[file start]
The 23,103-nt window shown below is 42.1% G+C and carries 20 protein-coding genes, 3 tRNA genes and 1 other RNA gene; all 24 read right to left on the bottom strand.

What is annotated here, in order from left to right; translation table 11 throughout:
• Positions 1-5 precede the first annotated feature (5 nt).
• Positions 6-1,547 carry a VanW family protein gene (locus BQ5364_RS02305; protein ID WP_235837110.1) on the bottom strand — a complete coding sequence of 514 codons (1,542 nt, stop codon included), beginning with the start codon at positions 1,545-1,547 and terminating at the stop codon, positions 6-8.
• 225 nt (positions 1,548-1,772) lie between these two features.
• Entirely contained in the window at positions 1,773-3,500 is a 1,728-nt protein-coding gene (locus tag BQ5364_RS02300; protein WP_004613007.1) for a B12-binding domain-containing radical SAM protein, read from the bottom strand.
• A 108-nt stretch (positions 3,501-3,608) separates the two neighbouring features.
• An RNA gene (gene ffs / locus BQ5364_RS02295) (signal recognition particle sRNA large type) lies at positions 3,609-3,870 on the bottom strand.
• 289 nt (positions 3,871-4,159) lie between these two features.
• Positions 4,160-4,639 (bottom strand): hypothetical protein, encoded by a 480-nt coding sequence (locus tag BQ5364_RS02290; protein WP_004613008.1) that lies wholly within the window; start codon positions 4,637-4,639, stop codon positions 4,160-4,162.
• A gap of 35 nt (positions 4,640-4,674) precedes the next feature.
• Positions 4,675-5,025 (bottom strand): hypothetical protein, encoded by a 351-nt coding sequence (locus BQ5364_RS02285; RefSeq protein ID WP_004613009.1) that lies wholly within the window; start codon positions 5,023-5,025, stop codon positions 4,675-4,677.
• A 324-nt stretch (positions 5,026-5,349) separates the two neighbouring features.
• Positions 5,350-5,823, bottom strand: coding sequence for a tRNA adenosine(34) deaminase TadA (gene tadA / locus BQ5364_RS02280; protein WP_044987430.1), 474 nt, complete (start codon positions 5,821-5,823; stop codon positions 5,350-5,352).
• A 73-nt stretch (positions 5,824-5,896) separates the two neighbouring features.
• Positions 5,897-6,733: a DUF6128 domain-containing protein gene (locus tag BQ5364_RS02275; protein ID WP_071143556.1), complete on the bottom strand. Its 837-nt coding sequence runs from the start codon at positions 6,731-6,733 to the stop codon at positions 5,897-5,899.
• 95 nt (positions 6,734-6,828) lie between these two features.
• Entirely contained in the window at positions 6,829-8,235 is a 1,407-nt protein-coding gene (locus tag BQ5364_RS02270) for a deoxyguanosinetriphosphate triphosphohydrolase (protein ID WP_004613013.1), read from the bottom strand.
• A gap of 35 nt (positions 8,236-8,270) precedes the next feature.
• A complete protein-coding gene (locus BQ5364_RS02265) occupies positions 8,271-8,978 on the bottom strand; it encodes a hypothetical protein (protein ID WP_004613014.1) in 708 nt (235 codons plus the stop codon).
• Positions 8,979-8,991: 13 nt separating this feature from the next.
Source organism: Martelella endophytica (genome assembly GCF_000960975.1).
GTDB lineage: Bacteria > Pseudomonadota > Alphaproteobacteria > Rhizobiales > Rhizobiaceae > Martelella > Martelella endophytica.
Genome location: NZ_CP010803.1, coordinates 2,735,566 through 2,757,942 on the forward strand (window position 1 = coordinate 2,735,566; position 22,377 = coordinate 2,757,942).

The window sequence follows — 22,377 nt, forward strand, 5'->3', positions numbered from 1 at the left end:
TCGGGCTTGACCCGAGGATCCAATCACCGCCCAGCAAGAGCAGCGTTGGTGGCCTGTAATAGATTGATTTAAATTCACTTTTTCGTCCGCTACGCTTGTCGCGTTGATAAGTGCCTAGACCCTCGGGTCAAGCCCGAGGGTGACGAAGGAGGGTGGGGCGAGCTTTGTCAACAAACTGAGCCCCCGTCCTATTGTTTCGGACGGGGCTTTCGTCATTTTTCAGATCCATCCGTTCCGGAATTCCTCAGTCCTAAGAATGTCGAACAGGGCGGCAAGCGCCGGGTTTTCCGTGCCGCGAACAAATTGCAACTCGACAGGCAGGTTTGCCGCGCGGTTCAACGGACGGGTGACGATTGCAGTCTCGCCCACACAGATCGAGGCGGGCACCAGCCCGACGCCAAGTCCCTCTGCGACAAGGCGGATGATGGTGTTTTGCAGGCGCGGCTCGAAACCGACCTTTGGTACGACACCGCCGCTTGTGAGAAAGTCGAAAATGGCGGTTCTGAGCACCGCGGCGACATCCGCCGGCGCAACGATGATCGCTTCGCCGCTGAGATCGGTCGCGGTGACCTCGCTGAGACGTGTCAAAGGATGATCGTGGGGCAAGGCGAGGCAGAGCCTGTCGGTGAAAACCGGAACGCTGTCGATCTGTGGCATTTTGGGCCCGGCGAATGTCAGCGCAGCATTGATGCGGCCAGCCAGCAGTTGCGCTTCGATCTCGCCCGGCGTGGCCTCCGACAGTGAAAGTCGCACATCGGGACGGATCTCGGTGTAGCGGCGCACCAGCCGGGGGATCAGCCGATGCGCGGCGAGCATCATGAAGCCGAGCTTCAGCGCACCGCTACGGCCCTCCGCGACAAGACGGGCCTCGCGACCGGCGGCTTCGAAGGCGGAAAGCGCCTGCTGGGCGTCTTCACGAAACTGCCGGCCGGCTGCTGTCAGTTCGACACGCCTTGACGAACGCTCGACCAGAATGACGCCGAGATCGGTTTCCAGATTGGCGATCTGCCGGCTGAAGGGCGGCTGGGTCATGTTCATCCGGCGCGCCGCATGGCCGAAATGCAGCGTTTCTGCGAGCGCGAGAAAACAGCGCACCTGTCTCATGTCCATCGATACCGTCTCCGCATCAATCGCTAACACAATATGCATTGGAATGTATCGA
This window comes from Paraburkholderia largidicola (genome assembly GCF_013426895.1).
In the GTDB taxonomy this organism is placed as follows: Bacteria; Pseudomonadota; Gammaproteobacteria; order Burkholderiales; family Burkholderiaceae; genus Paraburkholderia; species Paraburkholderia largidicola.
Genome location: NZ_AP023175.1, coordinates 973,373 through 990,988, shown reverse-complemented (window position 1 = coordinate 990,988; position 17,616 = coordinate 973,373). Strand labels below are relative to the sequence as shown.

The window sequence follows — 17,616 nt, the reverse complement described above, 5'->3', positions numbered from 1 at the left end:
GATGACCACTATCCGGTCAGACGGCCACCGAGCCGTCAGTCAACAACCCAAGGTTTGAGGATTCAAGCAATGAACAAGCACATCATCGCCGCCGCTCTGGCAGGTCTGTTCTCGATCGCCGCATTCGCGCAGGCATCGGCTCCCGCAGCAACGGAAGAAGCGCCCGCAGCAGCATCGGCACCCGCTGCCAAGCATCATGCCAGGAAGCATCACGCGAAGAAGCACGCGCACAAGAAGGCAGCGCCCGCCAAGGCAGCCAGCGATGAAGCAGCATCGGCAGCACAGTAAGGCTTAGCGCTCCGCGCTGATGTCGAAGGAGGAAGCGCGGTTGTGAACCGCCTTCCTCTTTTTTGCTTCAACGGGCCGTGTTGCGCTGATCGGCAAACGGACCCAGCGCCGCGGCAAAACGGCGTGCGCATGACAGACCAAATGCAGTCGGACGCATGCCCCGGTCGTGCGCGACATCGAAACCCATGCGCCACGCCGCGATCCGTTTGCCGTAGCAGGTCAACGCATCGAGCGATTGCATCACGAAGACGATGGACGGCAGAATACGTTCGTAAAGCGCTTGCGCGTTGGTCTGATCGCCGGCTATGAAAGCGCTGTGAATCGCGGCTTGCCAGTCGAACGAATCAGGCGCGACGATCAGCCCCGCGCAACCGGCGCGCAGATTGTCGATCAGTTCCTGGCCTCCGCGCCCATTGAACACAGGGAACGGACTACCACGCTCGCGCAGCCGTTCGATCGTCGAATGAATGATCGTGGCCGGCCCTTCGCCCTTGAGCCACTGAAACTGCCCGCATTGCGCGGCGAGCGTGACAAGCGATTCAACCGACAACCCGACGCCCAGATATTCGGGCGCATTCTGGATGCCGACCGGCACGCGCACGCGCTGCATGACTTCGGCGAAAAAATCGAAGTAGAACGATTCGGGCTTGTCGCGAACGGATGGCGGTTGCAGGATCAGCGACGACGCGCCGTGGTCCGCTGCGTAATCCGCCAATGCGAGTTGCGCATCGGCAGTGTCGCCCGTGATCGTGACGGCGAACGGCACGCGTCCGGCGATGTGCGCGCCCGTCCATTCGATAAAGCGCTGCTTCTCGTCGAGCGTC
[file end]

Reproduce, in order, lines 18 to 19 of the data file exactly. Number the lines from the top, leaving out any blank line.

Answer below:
• Entirely contained in the window at positions 6,829-8,235 is a 1,407-nt protein-coding gene (locus tag BQ5364_RS02270) for a deoxyguanosinetriphosphate triphosphohydrolase (protein ID WP_004613013.1), read from the bottom strand.
• A gap of 35 nt (positions 8,236-8,270) precedes the next feature.